What The End Credit Scene In An American Pickle Actually Means

Photo: Courtesy of HBO.
This story contains spoilers for An American Pickle, streaming on HBO Max August 6.
An American Pickle is a very Jewish movie. In fact, Seth Rogen — who stars as both Herschel Greenbaum, a Jewish immigrant to New York who finds himself pickled for 100 years after falling into a pickle factory barrel, and his own great-grandson, Ben Greenbaum, an app developer living in Brooklyn circa 2019 — has said that it’s “probably the most Jewish movie that almost anyone’s ever made.” 
But of course, that’s not entirely true. The most Jewish movie anyone has ever made is Barbra Streisand’s Yentl, which even makes a cameo appearance in an end credit scene capping off Herschel’s (Rogen) arduous journey. 
Having finally returned to Brooklyn after Ben was accidentally deported back to Herschel’s home shtetl of Schlopsk, the two are sitting in the apartment they now share, unwinding with a movie night. On the screen, we see Streisand confronting a young and very bearded Mandy Patinkin, revealing that she (SPOILER) isn’t a delicate-looking yeshiva boy, but a woman in man’s clothing. It’s the film’s most pivotal scene, so before we get into what that means, let’s take a step back. 
If you’ve never seen Yentl — what are you waiting for? It’s got absolutely everything: heart-rending songs, emotional drama, humor, and a young Mandy Patinkin’s naked butt. The film marked Streisand’s directorial debut — she won a Golden Globe for her work, making her the first and only woman to win for directing — and took her roughly 15 years to get made. As she told Refinery29 back in 2018, she originally pitched the project on the heels of her Oscar-winning performance in 1968’s Funny Girl. “Are you kidding me?” her agent said. “We already turned that down for you,” she remembers him saying. “You’ve just played a Jewish girl, and now you tell me that you want to play a Jewish boy?”
Written, directed, and produced by Streisand, Yentl finally hit theaters in 1983. It was nominated for five Oscars, and won for Best Adapted Score. In addition to Streisand’s Golden Globe win for director, the movie also nabbed the award for Best Motion Picture — Comedy or Musical. Based on a short story by Jewish author Isaac Bashevis Singer, it centers around a young woman (Streisand), who masquerades as a man in order to pursue a religious education after the death of her father. At yeshiva (a Jewish school devoted to the study of religious texts and doctrine), she meets Avigdor (Patinkin), an enthusiastic and brilliant scholar who also happens to be a total babe.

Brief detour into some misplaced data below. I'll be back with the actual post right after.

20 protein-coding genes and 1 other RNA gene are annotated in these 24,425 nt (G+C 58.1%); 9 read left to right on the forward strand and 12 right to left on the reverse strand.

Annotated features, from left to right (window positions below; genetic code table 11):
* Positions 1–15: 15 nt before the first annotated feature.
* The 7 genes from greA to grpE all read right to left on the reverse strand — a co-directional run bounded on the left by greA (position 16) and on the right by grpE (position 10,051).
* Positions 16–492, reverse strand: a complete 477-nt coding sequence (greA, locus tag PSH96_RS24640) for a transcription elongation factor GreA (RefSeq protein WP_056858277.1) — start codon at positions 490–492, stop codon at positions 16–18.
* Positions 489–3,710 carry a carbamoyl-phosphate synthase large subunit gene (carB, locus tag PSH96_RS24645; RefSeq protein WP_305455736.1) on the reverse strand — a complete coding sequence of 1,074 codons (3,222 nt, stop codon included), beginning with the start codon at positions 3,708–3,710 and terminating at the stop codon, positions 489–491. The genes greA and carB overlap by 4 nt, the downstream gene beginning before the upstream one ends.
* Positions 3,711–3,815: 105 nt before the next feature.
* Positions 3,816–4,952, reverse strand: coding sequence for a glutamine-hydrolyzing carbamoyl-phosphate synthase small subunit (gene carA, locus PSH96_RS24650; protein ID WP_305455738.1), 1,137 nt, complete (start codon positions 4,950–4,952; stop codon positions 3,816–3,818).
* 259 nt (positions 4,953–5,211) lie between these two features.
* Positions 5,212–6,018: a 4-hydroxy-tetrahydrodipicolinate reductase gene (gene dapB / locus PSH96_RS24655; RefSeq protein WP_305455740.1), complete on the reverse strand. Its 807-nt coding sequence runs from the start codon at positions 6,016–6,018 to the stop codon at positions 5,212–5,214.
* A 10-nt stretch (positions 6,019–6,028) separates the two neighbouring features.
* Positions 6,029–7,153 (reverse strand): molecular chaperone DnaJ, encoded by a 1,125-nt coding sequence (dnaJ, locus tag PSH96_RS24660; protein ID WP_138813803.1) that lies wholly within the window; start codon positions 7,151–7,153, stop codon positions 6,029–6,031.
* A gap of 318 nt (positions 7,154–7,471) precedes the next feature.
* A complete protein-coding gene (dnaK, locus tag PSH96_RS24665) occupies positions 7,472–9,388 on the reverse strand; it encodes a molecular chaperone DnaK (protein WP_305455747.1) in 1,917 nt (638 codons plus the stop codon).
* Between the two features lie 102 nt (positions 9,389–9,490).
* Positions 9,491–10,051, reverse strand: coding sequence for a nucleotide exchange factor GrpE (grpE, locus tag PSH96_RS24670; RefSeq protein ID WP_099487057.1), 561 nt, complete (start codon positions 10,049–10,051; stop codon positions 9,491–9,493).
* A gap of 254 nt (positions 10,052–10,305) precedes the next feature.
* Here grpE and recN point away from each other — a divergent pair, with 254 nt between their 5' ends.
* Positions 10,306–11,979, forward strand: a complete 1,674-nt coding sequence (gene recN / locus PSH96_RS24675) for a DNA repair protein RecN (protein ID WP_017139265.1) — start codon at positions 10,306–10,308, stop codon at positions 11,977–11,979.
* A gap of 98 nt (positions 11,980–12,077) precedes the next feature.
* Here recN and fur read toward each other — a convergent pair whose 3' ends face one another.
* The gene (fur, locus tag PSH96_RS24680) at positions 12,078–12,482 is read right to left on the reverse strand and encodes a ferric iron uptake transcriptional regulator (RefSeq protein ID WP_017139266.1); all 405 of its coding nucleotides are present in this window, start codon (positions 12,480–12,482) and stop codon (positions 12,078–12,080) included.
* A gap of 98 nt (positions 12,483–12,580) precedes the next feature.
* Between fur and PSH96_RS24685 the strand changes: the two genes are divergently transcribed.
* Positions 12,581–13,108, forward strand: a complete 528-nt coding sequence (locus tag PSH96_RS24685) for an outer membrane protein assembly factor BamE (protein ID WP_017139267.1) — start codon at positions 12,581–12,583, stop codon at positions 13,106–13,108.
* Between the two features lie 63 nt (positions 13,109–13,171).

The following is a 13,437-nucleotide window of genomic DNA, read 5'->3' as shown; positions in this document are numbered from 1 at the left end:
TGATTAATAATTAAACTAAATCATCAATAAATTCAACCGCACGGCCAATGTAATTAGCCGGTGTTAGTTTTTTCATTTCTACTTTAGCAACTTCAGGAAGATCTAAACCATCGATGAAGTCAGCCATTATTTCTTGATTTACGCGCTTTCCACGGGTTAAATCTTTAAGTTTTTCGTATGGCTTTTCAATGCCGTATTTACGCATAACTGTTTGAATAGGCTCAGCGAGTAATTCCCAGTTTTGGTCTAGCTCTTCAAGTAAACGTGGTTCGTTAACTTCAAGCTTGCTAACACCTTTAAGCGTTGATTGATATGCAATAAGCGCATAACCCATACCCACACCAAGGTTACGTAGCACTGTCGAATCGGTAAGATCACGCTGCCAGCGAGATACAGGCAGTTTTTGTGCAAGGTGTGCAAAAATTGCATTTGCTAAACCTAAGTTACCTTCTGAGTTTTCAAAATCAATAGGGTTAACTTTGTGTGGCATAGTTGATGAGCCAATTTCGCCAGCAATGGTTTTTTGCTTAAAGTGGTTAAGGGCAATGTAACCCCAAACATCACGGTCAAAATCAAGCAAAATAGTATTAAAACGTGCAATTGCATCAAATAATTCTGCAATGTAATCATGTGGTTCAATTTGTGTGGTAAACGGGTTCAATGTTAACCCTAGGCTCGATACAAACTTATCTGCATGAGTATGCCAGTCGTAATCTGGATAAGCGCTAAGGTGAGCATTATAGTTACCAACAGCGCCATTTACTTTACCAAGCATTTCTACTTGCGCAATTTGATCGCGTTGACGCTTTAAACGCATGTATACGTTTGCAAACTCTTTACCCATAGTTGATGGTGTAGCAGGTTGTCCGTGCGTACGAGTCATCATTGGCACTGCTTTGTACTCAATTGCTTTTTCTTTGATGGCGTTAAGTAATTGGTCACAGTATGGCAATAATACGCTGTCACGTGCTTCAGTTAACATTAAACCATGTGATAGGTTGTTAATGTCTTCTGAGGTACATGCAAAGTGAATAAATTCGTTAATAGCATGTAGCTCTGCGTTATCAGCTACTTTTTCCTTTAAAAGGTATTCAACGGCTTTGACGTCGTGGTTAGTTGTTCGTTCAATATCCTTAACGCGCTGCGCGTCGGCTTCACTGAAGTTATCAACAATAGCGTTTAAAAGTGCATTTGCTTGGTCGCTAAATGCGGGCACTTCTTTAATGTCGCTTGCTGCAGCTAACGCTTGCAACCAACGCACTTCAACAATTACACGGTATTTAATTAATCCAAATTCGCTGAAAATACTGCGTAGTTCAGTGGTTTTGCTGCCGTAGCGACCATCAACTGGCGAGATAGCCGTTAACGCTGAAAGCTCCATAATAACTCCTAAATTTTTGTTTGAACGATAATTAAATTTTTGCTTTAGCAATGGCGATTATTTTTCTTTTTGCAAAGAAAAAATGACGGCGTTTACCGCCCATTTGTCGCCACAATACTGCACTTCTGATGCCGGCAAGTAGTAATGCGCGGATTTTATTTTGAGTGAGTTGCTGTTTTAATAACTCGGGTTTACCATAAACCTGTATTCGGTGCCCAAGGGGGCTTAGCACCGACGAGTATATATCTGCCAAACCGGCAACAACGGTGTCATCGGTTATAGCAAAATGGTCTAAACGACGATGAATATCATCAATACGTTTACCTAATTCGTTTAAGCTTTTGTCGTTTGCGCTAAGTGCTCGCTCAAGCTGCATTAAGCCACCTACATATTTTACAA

Photo: Mgm/Ua/Kobal/Shutterstock.
In the scene that Herschel and Ben watch, Yentl, who through a series of misunderstandings and mishaps finds herself married to the woman Avigdor once loved, reveals to him that she too, is a woman. And what’s more, she’s in love with him! This is all a lot for Avigdor to process, hence the very confused look on Patinkin’s face throughout the shot. 
Using Yentl as an end credit scene for An American Pickle makes sense on many levels. For one thing, the film’s action takes place in an era that Herschel himself would easily recognize. Sub in Lublin, Poland for the fictional town of Schlopsk, and Yentl could have been his neighbor. But it’s also a way for Rogen, along with director Brandon Trost and writer Simon Rich, to pay tribute to one of the most iconic Jewish stars in Hollywood, who largely paved the way for their own movie to exist. 
“I like her very much,” Herschel tells Ben in the scene. “What is her name?”
“Barbra Streisand,” Ben answers. “Babs.”
“She very pretty,” Herschel replies. “She is a Jew?”
Oh yes,” Ben says. “She is a Jew. Very much Jew.”
That line is obviously designed to get a laugh — who is a better representation of Jewish womanhood than Barbra Streisand? (Rogen should know. She played his overbearing Jewish mother in 2012’s The Guilt Trip.) But it’s also a way for Rogen to telegraph across another Jewish success story. Before Streisand made her film debut as turn-of-the-century stage actress and comic Fannie Brice in Funny Girl, Jewish women in Hollywood felt the need to conceal and/or downplay their identity in an effort to appear more mainstream. Throughout her career, she has strived to bring complex Jewish women to the screen, and openly rejected pressure to alter her appearance (read: get a nose job) in order to fit in. 
Ultimately, Streisand — and by extension, Yentl —  is a symbol of what Herschel dreams of finding in America: A place where Jews can rise to the top and thrive without fear of persecution. And where fresh seltzer is always just a press of a button away. 

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